By Katty Kay & Claire Shipman (2014)
By Katty Kay & Claire Shipman (2014) | Source

2. Be Confident!

We all have some ounce of confidence in our beings. It is time to assert your confidence levels because your job does play a role in the profitability of the company. If you have been working well in the organization with excellent performance, your employers have more likely noticed your performance. Your direct reports are expecting you to anticipate a promotion soon. It is up to you to find your voice to discuss your promotion.

Finding your voice within the organization (or any aspect of life) is important because you need to remind other individuals that you do exist and have something important to say. If you are shy or introverted, consider practicing speaking assertively amongst family, friends and peers at work. You can then move on to “THE CHALLENGE”: Over the course of a week, challenge yourself at least seven times to speak up for or against anything at all in a public environment – where you do not personally know anyone at all. The platform or public environment for this challenge can include, a grocery store, the Laundromat, a restaurant, on the street, while commuting, etc. Throughout your day-to-day tasks simply interject your opinion, questions, comment or facts on any topic or subject matter. For example, while getting bread at a bakery store, consider kindly informing the baker, “I will prefer only fresh bread please!” At the grocery store, ask the cashier, “Do you happen to know of any additional discounts on these items?” You may begin to enjoy this new-found authority. Be certain that besides your speech, your clothing and overall physical/personal presentation before your boss(es) reflect this level of leadership as well.

When you are comfortable and confident with asserting yourself publicly among strangers, you can then assert yourself with anyone you know – including a raging boss. I should warn you that some direct reports may not be immediately welcoming to the idea of promoting you, but that is why it is so important to present and sell yourself effectively. Convince your employer that promoting you is necessary, right and simple.

3. Market Yourself!

You have assessed your worth within the company or workplace. You are confident in requesting or applying for the much-deserved promotion. It is now important to use this new information and determination to justify and substantiate your promotion. Your complete presentation for a promotion is important because your employer will ponder the quality of your overall presentation for the promotion. Do you have what it takes to be promoted?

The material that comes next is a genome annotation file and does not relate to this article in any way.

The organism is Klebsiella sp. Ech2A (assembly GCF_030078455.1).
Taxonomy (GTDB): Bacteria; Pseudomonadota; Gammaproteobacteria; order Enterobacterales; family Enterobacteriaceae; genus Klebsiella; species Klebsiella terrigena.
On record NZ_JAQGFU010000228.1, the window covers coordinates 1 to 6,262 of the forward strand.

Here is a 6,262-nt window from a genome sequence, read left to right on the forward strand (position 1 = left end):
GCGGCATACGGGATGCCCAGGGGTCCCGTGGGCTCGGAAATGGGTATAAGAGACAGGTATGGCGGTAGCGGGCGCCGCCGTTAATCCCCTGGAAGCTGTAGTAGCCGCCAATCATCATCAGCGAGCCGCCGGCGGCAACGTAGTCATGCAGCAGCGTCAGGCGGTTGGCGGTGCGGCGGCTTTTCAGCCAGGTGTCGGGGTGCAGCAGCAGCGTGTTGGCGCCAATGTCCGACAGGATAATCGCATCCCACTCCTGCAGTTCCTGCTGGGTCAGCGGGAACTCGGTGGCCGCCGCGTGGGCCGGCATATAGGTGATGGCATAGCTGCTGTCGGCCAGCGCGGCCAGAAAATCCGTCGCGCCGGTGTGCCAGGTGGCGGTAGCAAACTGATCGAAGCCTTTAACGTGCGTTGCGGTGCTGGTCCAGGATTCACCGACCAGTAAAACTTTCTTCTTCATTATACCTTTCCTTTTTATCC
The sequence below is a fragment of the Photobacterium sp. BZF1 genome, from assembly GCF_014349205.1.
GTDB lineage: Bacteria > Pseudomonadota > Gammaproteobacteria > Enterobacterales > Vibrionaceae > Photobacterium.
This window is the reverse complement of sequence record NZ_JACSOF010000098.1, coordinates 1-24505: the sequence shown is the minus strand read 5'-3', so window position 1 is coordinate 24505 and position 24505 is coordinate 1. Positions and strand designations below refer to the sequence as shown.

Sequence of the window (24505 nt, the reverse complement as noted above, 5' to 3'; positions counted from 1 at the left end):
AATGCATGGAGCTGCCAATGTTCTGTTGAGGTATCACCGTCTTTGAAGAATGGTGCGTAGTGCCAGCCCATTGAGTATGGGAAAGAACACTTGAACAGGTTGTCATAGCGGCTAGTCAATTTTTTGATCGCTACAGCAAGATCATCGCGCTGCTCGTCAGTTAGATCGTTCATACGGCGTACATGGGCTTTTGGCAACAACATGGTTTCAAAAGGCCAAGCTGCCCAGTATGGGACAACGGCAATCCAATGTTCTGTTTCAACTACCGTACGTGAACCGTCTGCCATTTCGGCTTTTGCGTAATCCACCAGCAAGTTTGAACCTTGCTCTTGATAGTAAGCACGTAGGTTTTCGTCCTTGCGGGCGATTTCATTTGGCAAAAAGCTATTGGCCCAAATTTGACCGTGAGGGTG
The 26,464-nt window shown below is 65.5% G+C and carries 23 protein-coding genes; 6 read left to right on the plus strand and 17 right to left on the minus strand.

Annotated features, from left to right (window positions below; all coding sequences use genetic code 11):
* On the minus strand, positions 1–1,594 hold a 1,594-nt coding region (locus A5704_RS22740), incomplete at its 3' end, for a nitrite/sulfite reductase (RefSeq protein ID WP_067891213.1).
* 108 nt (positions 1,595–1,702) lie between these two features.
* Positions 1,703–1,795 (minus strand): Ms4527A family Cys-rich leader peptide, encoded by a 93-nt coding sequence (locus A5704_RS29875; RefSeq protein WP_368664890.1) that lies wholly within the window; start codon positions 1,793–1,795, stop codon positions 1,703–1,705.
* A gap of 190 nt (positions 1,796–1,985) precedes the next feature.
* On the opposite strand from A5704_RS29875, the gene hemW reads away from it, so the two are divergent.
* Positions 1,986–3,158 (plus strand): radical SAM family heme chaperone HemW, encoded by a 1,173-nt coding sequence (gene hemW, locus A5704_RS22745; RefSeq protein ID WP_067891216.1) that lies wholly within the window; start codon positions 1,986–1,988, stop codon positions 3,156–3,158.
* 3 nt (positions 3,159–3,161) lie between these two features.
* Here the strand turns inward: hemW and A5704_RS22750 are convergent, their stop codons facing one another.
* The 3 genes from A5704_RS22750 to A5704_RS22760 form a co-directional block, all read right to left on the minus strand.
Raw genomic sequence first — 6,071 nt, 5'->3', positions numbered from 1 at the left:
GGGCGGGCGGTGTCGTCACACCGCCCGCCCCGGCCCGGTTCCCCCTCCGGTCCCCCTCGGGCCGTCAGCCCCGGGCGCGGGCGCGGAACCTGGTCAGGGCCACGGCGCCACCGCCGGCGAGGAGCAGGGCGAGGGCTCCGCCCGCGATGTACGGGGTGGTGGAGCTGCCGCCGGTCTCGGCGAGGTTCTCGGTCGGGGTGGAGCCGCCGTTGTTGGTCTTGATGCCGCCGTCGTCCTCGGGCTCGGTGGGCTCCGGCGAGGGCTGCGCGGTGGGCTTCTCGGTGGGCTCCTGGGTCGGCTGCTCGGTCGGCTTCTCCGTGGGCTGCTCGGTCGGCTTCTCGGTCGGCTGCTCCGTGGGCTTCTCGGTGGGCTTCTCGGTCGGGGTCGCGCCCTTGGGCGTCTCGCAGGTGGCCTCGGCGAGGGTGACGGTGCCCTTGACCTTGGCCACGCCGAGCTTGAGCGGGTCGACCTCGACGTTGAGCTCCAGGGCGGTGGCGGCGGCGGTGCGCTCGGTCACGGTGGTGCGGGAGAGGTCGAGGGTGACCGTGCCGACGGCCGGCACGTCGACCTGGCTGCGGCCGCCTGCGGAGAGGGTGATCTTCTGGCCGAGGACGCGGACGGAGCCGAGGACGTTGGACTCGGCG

When selling yourself, your complete presentation to your boss should include: 1) an explanation for the presentation or discussion for a promotion – a summary of why you should be promoted; 2) the company’s goals, needs and workplace operations; 3) your strengths, historic performance and worth (contributions) within the workplace; 4) the ability to continue performing well, contributing efficiently and growing with the organization in the new role, and; 5) the ease and simplicity of transitioning into the new role, including available access to training, new equipment or financial resources to get the new job done right. Don’t forget to use the opportunity to discuss increases in compensation! While for many individuals this is possibly the most difficult part of getting that promotion, you will see that effectively completing the first two steps described above will make this step 3 significantly easier. By the time you reach to this step, you have already convinced yourself that you deserve your promotion. Now you must convince others. When presenting, your justification or claim to the promotion should simply flow out of you.

Before scheduling a meeting with your boss, be certain to have a thorough action plan or agenda for the meeting. As a matter of fact, writing up a brief agenda for the meeting with your direct report is a great way to assert and present yourself. You should schedule some time to speak formally with your supervisor, so that you may obtain their undivided attention. Formal written presentation (i.e. Microsoft PowerPoint) or videography can be acceptable for your presentation. It is not recommended to discuss promotions with your boss over the phone, by text or through a third party. If you know your boss well, consider if emailing or writing a letter for your promotion will suffice. It is also not recommended that you bring gifts to offer your boss for any reason. Simply plan out the talking points of the presentation and deliver with confidence accordingly. Planning ahead and being prepared for the presentation will keep you calm and confident during a request, application or evaluation for a promotion – making it easier to negotiate if necessary.

How many times have you successfully negotiated a job promotion with your boss?

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How to Negotiate Your Salary

4. Negotiate and Don’t Settle!

So you have conquered increasing your confidence levels for the presentation. Be prepared to negotiate the details of your promotion as well. Negotiation requires a tad bit more confidence. However, try your best not to get into a maylay with your boss.